One tool is the SQL Trace option in the Options menu. This is a good and easy way to quickly trace simple SQL that executes, but it misses some important queries that run from deep in the kernel.
The other tool is the TraceParser. This tool requires a ton of initial setup and requires an Admin to run the tool. This is a big problem (aka. A big no-no) for anyone who works in an environment stacked with PCI and SOX compliance guidelines to follow, especially when trying to trace an issue in your Production environment. Plus when you do get it working and get proper sign-off from the executives of your business, there is a lot of work in analyzing the results, having to drill down into nested tree structures on EVERY line just to get to the query that ran. But it does do a good job matching up what query got ran from what line. In my opinion, it's a lot more work than necessary.
The caveat with both of these tools, it sometimes misses some queries that are executed, especially those that involve schema changes or other ALTER statements. Luckily, I've found an easy way to use a tool we are all familiar with, SQL Profiler. If you're not familiar, you should become well acquainted. As we know, SQL Profiler will monitor and report just about every event you can throw at a SQL server. Now, if you simply run a trace while running something in DAX and look at the resulting queries, you'll see the structure of the query, but there will be parameters (ie. @P1, @P2, etc.) in place of the real values that will be used in the query. This makes it very difficult to determine what the query actually returned (result set).
What is interesting, if you look at the RPC:Starting event just before the query in question, you will see the real values of those parameters in the last part of TextData column. Even then, looking at it, it still isn't easy to determine where those values go in the next query.
What I did is analyze a good amount of these profile trace (*.trc) files and wrote a program that parses a *.trc file and converts it to a text file that replaces all parameters with the real values so it is easier to determine what your result set REALLY is. The link is below:
SQL Trace File Parser
It isn't perfect but I did my best. It then uses a web service I found to format (indent/line break) the queries and writes them out to the text file (that also isn't perfect either, you might get really long one liners, sorry).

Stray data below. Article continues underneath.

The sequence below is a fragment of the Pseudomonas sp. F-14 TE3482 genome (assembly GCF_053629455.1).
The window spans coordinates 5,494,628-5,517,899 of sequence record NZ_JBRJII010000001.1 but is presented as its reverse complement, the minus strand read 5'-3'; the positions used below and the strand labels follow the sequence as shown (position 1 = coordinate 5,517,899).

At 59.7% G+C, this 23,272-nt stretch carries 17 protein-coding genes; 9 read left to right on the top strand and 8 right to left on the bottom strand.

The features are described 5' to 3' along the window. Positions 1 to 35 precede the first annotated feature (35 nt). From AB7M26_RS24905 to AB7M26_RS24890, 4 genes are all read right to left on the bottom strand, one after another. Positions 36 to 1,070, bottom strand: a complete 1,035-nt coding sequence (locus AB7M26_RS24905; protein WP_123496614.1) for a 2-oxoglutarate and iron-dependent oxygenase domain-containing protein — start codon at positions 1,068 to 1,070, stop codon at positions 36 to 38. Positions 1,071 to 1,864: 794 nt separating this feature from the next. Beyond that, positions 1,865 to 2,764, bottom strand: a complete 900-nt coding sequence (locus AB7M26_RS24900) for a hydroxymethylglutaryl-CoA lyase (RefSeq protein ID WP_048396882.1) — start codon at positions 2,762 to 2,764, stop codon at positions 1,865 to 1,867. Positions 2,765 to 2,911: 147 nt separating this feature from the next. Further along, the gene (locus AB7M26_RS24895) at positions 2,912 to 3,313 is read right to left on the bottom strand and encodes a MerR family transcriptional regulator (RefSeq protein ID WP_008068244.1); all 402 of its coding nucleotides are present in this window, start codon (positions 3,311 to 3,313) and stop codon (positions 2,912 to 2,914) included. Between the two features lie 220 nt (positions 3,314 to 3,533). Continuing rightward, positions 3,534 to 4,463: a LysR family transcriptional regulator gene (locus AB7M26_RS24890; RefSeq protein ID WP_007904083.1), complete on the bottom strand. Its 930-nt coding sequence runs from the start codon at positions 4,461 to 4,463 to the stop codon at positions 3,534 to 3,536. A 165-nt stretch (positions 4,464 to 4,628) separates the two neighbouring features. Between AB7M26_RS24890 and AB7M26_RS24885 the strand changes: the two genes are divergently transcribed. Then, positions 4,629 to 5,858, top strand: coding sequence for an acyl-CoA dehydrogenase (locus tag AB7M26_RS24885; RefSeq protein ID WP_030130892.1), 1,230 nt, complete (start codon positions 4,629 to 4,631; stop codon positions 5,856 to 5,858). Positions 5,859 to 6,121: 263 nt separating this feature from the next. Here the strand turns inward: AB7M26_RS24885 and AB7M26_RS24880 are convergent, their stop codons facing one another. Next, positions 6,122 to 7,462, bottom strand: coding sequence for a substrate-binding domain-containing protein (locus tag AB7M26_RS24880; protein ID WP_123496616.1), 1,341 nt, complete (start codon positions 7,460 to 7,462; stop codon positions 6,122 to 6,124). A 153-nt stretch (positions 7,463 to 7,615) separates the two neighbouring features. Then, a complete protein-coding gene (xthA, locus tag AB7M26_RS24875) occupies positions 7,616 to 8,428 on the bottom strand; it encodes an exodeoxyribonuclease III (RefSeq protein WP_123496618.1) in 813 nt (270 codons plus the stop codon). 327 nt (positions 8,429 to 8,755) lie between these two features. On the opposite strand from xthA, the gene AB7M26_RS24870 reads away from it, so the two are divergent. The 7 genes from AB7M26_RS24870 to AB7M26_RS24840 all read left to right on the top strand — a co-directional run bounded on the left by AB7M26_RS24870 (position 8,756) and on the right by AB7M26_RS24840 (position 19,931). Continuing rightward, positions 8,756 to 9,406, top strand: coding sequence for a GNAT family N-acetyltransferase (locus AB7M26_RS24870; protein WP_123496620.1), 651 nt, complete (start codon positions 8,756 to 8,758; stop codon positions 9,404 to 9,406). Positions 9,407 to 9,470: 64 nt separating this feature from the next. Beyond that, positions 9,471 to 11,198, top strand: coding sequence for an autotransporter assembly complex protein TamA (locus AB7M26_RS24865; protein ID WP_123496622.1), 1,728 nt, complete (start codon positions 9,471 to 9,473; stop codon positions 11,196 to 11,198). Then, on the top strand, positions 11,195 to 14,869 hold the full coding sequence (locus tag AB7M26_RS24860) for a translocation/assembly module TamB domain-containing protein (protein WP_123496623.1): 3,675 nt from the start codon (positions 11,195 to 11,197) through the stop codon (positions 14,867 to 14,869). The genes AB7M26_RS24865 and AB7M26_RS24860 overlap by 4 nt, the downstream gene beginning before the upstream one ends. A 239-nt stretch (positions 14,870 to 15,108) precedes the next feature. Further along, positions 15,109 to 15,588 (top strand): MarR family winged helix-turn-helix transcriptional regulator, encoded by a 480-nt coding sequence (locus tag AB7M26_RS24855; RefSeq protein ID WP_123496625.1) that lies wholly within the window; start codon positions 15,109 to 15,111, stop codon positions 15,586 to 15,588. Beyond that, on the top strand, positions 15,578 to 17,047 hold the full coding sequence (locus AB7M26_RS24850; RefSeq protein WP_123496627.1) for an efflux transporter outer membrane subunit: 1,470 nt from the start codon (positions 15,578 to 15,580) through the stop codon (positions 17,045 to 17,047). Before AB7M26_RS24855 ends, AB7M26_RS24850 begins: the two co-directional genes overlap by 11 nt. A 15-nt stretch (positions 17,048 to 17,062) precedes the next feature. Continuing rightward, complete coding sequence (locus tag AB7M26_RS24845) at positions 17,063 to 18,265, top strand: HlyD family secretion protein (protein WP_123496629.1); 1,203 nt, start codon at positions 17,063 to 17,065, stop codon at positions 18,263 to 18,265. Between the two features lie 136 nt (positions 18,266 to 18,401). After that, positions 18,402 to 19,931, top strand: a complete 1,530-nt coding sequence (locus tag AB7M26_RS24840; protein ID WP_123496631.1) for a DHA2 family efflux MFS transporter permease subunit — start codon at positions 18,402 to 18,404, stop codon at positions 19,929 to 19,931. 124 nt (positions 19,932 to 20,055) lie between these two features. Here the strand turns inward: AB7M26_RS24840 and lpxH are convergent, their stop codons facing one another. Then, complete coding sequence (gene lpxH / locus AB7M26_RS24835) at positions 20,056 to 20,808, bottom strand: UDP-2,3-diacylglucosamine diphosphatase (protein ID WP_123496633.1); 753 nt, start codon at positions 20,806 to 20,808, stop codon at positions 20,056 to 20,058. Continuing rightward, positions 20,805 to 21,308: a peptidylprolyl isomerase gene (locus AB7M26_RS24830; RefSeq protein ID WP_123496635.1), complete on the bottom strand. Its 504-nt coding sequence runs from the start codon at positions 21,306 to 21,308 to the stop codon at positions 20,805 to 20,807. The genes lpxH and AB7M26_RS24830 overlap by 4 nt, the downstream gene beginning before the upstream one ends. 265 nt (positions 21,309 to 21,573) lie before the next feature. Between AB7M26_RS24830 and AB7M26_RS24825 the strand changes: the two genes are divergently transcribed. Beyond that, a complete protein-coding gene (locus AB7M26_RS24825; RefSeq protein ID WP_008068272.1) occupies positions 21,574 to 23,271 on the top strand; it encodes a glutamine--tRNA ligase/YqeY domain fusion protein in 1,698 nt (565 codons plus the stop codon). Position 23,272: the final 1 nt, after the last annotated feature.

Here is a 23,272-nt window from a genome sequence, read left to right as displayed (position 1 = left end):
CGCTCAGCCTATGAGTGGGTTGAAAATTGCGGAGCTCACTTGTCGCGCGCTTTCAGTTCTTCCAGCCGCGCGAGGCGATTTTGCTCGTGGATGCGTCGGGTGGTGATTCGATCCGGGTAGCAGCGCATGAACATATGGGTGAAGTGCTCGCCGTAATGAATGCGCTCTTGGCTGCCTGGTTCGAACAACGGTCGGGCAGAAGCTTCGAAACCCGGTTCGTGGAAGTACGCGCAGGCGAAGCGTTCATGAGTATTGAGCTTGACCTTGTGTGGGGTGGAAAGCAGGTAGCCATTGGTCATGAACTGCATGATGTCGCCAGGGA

How to Use
- First, we need to open SQL Profiler. Easy enough.
- We'll need to create a Template in the File->Templates->'New Template...' menu.
- Give your template a name, I named mine DAX_TRACE
- Click on the Events Selection tab
- SQL Profiler will trace everything that is thrown at it so we need to filter it to specific only trace events fired by DAX. Make sure that both the checkboxes ('Show all events' and 'Show all columns') are checked and click on 'Column Filters...' and filter the two columns
- Application Name = "Microsoft Dynamics AX" (no quotes)
- Database Name = <The Database your DAX environment uses>
You may choose additional filters as you see fit.
- Now we will need to select events and columns we will be tracing
- You may select any/all events/columns you wish but you need at least the following events:
- 'Save' the template
- Now we are set up and can trace with this same template anytime we wish.
- Let's begin tracing by clicking on the 'New Trace' button. It'll ask you to connect to a SQL Server. Enter the SQL Server information and make sure it successfully makes a connection.
- A new window opens to provide you with options as to how you wish to trace the server. You can give the trace a name, it doesn't matter if you leave it. You should then select the template in which we just created in the 'Use the template' drop-down list. Nothing additional is needed, we can worry about saving the trace file after it runs, it's not necessary to tell it where to save ahead of time.
- When you are ready and you have a DAX client up and ready to trace, click 'Run' and it will begin tracing.
- Perform the tasks you want in the DAX client.
- When desired, you may stop the trace by hitting the 'Stop' button.
- Save this as a Trace file by clicking File->'Save As'->'Trace File...' and find a place to store the file.
- Open SQL Trace File Parser (download from above) and browse for the file we just traced.
- By default, the text file will save in the same directory/filename as the trace file but with a *.sql extension instead.
- The Output Format is defaulted to 'Force Literals' which simulates what the query would look like if you use the forceliterals keyword in your query (replaces the parameters with real values). 'Raw Query' will just give you the original parameterized query.
- The Options show Pretty Print, which uses a 3rd party web service to format the SQL with proper indentation for easy readability. If this service is unavailable and it fails, please uncheck it.
- Click Go and watch it churn away.
- Open the *.sql file and look at the beautiful SQL it found.
- As usual, if you spot any bugs please send message me and provide the *.trc file if possible.
2014-12-10 - Feature - Changed the default output filename to a *.sql instead of *.txt
2014-12-10 - Feature - Added the option to use or not use a 3rd party web service to format the SQL